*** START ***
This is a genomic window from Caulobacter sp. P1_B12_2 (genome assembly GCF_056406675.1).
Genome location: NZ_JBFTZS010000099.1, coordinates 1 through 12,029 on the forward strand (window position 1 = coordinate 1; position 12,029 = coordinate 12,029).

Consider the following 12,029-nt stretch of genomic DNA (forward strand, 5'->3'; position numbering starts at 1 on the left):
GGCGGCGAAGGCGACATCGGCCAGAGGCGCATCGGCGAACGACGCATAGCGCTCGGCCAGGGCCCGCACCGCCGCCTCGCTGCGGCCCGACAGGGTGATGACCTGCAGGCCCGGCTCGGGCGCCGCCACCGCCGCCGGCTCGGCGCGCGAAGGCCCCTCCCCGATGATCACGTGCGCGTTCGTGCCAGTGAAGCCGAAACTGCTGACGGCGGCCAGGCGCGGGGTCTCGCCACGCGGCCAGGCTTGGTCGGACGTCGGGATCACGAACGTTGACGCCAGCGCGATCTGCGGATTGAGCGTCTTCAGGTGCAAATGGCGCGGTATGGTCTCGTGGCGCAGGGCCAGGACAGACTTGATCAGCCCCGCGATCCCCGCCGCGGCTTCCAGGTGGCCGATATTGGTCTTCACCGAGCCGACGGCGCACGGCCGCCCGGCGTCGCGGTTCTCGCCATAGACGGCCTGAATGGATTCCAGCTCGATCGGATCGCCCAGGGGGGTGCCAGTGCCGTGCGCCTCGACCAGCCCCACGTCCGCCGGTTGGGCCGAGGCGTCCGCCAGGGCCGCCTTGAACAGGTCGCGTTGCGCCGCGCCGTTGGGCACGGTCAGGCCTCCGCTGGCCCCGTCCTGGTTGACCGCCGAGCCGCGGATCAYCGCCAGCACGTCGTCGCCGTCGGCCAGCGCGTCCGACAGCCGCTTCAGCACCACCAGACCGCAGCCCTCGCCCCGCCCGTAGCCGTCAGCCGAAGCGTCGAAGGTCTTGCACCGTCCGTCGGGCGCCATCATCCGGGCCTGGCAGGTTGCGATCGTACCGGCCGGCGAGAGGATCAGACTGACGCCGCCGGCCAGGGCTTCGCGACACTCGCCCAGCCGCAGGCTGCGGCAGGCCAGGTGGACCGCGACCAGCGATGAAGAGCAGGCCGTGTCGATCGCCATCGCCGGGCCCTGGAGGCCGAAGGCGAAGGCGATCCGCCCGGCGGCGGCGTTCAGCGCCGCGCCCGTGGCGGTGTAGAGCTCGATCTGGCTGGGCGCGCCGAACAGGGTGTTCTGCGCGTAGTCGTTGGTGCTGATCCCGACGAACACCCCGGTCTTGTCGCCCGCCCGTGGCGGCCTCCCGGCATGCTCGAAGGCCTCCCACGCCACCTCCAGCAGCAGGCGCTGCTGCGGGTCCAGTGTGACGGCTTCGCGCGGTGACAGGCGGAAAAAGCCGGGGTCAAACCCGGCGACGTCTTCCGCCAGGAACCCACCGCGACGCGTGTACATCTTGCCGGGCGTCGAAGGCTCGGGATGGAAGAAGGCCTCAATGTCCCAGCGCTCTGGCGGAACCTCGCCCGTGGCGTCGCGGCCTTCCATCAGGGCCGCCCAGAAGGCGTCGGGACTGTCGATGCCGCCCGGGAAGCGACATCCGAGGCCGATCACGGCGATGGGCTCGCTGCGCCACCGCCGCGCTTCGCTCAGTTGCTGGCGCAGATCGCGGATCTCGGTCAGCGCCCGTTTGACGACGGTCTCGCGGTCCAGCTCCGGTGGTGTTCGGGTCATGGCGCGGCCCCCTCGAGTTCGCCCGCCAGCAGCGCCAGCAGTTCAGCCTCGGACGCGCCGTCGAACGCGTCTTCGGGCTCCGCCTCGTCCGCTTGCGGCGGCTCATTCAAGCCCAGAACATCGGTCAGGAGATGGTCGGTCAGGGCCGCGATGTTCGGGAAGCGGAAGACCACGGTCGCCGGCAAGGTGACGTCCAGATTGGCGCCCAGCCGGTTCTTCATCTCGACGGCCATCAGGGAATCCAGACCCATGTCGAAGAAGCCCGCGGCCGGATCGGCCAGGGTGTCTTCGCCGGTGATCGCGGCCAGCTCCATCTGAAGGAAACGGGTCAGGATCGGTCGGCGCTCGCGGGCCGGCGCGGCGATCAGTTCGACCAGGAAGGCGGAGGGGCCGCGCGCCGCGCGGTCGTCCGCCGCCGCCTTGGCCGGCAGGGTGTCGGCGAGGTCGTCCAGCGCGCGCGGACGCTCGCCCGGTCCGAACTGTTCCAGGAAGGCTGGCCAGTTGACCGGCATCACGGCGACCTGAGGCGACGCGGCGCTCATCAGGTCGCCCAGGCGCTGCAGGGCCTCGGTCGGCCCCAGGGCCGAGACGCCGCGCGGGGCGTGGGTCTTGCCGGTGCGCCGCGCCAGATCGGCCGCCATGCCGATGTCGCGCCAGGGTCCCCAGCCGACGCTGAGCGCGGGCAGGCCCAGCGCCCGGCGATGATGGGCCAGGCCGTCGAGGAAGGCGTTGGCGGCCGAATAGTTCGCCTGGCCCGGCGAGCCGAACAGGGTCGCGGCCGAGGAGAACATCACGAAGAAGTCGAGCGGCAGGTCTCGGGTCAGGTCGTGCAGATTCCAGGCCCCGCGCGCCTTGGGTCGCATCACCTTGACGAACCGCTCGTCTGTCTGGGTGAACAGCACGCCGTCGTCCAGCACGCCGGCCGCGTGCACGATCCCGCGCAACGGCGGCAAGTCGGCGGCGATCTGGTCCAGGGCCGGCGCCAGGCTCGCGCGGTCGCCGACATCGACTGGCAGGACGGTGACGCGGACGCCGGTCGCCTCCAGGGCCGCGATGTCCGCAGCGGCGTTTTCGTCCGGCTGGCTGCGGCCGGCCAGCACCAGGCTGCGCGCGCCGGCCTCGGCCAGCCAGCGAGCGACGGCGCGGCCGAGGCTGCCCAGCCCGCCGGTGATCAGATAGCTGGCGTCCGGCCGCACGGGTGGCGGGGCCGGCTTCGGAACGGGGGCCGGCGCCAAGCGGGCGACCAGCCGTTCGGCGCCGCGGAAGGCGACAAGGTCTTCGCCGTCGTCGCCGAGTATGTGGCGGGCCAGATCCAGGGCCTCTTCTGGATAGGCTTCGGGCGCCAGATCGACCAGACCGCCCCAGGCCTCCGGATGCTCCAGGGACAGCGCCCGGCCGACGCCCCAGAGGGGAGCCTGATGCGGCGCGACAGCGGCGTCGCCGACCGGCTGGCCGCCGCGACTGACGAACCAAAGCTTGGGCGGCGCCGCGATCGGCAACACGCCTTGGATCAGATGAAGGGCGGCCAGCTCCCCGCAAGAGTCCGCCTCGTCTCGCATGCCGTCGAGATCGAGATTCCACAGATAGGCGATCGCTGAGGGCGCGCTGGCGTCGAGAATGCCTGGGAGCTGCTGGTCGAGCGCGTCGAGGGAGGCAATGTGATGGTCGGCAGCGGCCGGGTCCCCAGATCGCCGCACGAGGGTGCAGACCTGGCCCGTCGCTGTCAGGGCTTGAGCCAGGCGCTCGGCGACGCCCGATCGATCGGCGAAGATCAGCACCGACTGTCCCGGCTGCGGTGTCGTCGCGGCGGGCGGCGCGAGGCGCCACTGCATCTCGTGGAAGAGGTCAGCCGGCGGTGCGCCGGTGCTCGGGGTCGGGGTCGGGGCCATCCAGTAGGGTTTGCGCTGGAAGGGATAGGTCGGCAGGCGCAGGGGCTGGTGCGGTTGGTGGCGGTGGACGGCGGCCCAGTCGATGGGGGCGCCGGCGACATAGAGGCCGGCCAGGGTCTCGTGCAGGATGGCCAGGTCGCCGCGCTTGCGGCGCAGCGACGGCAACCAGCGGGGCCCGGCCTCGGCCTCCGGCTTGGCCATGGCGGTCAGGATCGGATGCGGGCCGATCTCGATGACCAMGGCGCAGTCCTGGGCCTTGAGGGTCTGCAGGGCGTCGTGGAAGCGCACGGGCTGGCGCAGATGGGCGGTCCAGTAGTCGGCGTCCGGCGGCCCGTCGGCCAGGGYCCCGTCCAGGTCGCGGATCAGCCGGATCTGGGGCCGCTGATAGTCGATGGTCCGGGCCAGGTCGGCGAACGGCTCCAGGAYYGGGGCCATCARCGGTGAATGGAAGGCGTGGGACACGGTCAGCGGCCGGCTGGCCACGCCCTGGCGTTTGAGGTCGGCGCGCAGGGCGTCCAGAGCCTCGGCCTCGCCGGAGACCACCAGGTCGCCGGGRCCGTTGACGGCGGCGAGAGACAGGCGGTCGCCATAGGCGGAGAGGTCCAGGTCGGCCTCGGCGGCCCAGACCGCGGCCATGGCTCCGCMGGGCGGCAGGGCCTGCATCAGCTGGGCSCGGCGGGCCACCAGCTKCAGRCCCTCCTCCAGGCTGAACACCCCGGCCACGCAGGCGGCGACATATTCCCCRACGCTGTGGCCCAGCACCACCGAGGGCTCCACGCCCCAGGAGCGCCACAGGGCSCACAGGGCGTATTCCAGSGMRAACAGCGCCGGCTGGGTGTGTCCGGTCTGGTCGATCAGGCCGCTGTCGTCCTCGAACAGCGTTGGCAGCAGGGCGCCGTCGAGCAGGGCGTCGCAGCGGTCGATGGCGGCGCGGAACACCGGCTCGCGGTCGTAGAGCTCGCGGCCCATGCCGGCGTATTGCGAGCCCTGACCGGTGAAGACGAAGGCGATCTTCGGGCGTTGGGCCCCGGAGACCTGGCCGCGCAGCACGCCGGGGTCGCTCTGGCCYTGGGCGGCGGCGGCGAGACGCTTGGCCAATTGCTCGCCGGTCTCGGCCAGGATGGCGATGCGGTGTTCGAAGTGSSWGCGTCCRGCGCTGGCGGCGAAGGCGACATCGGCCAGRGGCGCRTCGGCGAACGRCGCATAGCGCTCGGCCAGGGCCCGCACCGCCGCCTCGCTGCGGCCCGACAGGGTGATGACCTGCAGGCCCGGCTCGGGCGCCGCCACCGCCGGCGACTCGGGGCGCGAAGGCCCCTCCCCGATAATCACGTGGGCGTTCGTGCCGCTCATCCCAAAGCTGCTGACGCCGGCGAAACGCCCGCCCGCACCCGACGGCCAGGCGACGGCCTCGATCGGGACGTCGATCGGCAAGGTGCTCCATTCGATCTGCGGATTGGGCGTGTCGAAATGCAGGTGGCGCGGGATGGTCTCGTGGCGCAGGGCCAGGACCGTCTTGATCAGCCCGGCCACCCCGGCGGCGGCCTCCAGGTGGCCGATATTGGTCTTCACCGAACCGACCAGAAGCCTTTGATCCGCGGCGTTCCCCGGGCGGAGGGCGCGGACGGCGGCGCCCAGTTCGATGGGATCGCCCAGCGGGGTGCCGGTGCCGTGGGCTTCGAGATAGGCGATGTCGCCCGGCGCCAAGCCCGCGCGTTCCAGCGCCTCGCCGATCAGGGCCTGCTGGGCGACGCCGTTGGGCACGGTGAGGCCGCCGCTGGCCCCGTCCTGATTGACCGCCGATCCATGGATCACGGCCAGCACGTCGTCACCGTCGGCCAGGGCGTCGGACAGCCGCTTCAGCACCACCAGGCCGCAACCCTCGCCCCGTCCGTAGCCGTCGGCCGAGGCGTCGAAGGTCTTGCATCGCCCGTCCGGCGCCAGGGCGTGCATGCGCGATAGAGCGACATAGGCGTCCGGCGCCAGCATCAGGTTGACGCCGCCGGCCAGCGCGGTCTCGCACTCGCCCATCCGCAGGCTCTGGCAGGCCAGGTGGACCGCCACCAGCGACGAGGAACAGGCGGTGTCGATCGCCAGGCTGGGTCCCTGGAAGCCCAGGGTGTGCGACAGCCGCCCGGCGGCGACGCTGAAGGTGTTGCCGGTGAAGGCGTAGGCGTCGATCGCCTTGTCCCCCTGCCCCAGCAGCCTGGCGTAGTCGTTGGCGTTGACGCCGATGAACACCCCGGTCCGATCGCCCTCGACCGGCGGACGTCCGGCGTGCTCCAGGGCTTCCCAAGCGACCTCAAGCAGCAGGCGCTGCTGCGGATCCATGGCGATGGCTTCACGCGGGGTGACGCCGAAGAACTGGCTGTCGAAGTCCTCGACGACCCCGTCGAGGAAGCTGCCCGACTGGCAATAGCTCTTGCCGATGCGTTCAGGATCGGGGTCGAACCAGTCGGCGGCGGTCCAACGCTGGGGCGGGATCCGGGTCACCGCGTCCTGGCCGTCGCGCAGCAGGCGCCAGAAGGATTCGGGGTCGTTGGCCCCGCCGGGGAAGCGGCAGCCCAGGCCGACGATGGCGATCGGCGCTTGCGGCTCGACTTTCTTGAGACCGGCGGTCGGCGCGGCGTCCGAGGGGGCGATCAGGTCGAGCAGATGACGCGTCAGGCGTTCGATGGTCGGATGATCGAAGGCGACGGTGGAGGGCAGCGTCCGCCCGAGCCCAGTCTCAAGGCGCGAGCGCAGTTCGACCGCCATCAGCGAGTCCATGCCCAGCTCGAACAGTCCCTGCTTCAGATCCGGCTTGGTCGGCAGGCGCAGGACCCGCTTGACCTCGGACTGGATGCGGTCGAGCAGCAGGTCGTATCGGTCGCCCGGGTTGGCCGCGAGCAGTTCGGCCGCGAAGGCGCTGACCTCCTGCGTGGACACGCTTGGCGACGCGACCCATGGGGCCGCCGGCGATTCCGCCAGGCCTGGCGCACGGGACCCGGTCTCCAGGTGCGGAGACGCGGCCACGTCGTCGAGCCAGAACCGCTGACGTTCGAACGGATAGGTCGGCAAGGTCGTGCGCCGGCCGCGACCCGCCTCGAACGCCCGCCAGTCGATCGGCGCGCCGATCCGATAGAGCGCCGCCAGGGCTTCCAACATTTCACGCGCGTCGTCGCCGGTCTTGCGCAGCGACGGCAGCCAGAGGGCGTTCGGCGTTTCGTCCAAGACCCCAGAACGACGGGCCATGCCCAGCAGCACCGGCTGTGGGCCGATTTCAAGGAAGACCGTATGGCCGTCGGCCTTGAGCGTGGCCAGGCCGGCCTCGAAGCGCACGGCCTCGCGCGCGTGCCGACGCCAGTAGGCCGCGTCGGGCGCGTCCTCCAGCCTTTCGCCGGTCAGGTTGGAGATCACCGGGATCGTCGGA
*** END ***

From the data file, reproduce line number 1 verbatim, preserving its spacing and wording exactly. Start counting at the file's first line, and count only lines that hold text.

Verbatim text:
This is a genomic window from Caulobacter sp. P1_B12_2 (genome assembly GCF_056406675.1).